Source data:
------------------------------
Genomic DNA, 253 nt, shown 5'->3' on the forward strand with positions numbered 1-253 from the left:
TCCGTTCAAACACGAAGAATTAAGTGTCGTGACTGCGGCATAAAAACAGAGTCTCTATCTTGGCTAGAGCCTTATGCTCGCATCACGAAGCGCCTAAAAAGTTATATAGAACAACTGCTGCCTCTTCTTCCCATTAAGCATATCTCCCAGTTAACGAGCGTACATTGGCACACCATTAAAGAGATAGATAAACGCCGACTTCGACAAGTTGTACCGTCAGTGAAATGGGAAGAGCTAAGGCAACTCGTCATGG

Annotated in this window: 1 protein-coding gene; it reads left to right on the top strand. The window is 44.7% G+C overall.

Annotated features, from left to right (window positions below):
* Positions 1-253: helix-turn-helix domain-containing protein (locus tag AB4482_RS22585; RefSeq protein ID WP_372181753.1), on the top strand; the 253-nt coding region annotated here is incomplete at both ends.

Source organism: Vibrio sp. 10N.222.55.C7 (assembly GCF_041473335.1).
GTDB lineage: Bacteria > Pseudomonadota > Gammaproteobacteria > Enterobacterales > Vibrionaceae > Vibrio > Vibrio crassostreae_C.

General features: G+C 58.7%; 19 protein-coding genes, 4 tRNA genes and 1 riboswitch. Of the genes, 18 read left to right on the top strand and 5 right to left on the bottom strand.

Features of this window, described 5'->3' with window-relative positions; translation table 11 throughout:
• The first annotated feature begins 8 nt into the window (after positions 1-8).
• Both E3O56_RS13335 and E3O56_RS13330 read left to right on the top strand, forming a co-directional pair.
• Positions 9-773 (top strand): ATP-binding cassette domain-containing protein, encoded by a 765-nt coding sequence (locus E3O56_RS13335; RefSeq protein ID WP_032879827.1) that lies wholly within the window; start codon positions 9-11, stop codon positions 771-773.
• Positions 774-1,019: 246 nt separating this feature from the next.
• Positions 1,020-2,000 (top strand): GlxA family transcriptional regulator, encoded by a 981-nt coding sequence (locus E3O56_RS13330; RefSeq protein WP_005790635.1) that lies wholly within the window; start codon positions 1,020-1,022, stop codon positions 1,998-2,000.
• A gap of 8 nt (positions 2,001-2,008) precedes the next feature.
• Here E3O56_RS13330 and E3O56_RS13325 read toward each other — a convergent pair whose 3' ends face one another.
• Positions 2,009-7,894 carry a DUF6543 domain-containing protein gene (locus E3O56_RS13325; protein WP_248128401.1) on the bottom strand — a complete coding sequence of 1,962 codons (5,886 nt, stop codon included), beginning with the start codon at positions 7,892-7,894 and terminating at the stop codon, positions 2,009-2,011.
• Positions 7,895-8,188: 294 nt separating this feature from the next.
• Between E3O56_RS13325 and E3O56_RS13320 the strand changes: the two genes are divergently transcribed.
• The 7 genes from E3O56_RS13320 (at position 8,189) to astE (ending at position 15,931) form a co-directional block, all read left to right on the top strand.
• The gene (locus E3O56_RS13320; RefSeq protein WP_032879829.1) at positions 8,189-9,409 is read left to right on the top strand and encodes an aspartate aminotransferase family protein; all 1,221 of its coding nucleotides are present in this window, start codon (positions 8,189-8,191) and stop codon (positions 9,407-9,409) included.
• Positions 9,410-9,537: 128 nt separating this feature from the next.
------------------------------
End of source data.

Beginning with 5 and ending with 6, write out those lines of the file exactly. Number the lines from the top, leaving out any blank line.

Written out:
* Positions 1-253: helix-turn-helix domain-containing protein (locus tag AB4482_RS22585; RefSeq protein ID WP_372181753.1), on the top strand; the 253-nt coding region annotated here is incomplete at both ends.

Source organism: Vibrio sp. 10N.222.55.C7 (assembly GCF_041473335.1).